Encourage employees to start groups of their own based on their unique interests. Establish time during the workday that these groups can get together, or give clubs flexibility to participate in their activities during normal business hours. For example, a book club might choose to meet over lunch, or a running group might end the day early once a week to go on a group run.
31. Allow for lateral career moves
Allowing employees to change the course of their career through a lateral move can help the employee find a role they thrive in, where their productivity is higher and they’re more satisfied in their job. It keeps strong employees within the organization and helps improve employee retention.
Encourage employees to pursue interests related to different departments and give them the flexibility to try something new in low-pressure ways. For example, if an employee expresses interest in a lateral move, set them up with a shadowing opportunity to get a feel for what day-to-day responsibilities look like to someone already in the role they’re considering.
If they choose to make that transition, the organization wins by retaining a strong employee and saves money on hiring costs. Plus, the employee can bring their past knowledge and experience into the new role, potentially leading to better outcomes and successes.
32. Conduct “stay” meetings with employees
A “stay” interview gives employees an opportunity to have an honest discussion about challenges, pain points, and satisfaction levels while still at the organization. In contrast to an “exit” interview, a stay interview helps ensure employees are taken care of and engaged in their current role.
Stay interviews should be held regularly, during annual reviews, or even quarterly check-ins. But as with other feedback-focused meetings, you’ll want to make sure you walk away from stay interviews with actionable steps. Your employees need to feel like they’re being heard and understood.
33. Host social events and special days
Social events encourage employees to have some fun at work. Not only does it boost happiness, promote personal connection, and give employees a chance to blow off some steam, it can also get the creative juices flowing.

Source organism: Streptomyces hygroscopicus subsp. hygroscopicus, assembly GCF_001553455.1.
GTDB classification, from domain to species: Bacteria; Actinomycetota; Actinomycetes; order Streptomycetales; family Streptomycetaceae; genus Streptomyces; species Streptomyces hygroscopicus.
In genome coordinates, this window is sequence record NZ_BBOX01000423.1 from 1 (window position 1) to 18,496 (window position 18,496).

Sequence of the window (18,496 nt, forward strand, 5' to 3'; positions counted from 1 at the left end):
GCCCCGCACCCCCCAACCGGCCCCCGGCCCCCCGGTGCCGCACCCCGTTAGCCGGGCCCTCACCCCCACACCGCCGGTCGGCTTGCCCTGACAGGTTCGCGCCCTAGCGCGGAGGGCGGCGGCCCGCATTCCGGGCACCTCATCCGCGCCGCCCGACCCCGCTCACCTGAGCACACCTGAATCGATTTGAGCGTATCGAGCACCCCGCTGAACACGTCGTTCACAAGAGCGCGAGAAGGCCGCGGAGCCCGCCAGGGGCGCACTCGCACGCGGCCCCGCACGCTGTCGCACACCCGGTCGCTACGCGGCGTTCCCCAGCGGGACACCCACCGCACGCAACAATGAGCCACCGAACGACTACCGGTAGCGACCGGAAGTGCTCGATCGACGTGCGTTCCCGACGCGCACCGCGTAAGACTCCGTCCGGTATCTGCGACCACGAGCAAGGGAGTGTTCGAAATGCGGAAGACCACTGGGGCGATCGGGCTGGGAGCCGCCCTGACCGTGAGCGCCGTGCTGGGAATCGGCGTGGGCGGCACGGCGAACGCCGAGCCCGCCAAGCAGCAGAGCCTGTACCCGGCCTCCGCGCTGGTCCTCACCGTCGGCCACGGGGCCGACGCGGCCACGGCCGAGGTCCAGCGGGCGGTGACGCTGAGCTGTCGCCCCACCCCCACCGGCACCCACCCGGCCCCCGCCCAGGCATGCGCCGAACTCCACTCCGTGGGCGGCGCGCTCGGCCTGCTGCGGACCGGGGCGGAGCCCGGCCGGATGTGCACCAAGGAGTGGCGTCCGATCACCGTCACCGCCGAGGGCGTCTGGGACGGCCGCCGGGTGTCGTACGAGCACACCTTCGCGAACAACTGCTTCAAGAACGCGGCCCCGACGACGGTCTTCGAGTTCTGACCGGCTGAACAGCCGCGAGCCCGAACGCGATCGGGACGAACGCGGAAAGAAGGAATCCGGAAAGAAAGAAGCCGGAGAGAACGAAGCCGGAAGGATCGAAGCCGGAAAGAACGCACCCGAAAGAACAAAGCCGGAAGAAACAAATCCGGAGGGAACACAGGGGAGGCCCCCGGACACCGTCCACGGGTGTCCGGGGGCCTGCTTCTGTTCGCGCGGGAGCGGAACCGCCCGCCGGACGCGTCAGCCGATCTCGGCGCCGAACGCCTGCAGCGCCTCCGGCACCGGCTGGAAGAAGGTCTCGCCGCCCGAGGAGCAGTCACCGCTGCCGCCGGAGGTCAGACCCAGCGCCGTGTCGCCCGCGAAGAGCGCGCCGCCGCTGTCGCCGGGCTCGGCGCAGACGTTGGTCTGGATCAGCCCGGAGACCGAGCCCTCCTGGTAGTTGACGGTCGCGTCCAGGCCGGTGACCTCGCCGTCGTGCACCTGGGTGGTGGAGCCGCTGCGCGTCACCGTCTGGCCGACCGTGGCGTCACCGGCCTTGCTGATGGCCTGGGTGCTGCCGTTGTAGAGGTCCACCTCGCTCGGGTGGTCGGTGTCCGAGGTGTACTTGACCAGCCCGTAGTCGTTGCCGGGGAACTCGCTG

Social events can include everything from team lunches to company retreats — but don’t feel like every event needs to be expensive or pre-planned. A spontaneous after-work happy hour or catered lunch during a busy week can be just as beneficial.
34. Build a good knowledge-sharing system
A strong knowledge management strategy can make a world of difference to employees’ lives — especially for new hires. There is a tremendous amount of information and knowledge shared among team members every day, so keeping it all stored on a universally accessible knowledge base or internal wiki can make employees’ jobs easier and reduce stress.
Team members can more efficiently collaborate with one another or support each other through their challenges or roadblocks, improving productivity and ultimately saving the company money.
35. Show employees how they contribute to the company's growth
Each individual wants to feel like they’re making a difference to the company’s growth. Demonstrating the outcomes of each employee’s inputs can be an enlightening experience and help create a sense of ownership in employees.
When an employee sees how their work impacts the business, they’re more motivated to work harder and make a difference. Seeing the big picture can also give employees a sense of direction and teamwork and infuse a sense of meaning to their day-to-day tasks.
36. Promote diversity and inclusion at the workplace
A diverse and inclusive workplace can have a major impact on how engaged teams are. Prioritizing a diverse workforce that is welcoming of all individuals can promote a safe environment where team members feel comfortable being themselves.
Diversity and inclusion initiatives need to be more than a hiring initiative. To ensure your workspace is safe and welcoming for all, establish a code of conduct for employees. Outline what types of behavior are expected, as well as what won’t be tolerated — and then be sure to live by those promises. If someone is creating a toxic or hostile work environment, take the appropriate measures to rectify the situation.
37. Set up a buddy system in place for new hires
Setting up an onboarding buddy system in place for new hires can make a big difference in their onboarding experience.
A buddy system is even more critical today, where virtual onboarding is becoming the norm. This helps employees clarify queries and receive directions through a single point of contact, saving precious time and energy. The employee onboarding experience becomes easier and smoother – and gives the new hires enough time to focus on essential training activities to get started in their new role.